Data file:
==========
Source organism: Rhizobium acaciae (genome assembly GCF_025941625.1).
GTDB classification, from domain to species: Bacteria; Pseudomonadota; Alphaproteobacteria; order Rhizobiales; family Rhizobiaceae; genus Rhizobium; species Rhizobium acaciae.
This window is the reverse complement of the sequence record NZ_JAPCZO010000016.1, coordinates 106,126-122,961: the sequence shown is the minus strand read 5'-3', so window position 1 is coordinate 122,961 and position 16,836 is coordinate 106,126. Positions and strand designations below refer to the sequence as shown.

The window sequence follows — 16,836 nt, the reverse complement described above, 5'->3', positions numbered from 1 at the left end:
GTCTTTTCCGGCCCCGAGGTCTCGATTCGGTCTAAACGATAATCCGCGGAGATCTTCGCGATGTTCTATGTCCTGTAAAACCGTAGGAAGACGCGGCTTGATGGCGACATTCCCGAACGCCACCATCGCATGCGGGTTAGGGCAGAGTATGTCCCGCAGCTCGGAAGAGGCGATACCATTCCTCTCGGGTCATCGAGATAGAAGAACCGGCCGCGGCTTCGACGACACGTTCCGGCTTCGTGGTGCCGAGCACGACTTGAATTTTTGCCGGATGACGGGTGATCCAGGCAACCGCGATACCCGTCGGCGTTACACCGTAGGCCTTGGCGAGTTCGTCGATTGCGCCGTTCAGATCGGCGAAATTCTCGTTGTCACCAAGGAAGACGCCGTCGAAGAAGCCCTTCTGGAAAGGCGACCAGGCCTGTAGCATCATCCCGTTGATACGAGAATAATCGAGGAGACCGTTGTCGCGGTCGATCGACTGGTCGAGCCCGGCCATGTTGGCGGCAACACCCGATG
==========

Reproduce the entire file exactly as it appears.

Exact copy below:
Source organism: Rhizobium acaciae (genome assembly GCF_025941625.1).
GTDB classification, from domain to species: Bacteria; Pseudomonadota; Alphaproteobacteria; order Rhizobiales; family Rhizobiaceae; genus Rhizobium; species Rhizobium acaciae.
This window is the reverse complement of the sequence record NZ_JAPCZO010000016.1, coordinates 106,126-122,961: the sequence shown is the minus strand read 5'-3', so window position 1 is coordinate 122,961 and position 16,836 is coordinate 106,126. Positions and strand designations below refer to the sequence as shown.

The window sequence follows — 16,836 nt, the reverse complement described above, 5'->3', positions numbered from 1 at the left end:
GTCTTTTCCGGCCCCGAGGTCTCGATTCGGTCTAAACGATAATCCGCGGAGATCTTCGCGATGTTCTATGTCCTGTAAAACCGTAGGAAGACGCGGCTTGATGGCGACATTCCCGAACGCCACCATCGCATGCGGGTTAGGGCAGAGTATGTCCCGCAGCTCGGAAGAGGCGATACCATTCCTCTCGGGTCATCGAGATAGAAGAACCGGCCGCGGCTTCGACGACACGTTCCGGCTTCGTGGTGCCGAGCACGACTTGAATTTTTGCCGGATGACGGGTGATCCAGGCAACCGCGATACCCGTCGGCGTTACACCGTAGGCCTTGGCGAGTTCGTCGATTGCGCCGTTCAGATCGGCGAAATTCTCGTTGTCACCAAGGAAGACGCCGTCGAAGAAGCCCTTCTGGAAAGGCGACCAGGCCTGTAGCATCATCCCGTTGATACGAGAATAATCGAGGAGACCGTTGTCGCGGTCGATCGACTGGTCGAGCCCGGCCATGTTGGCGGCAACACCCGATG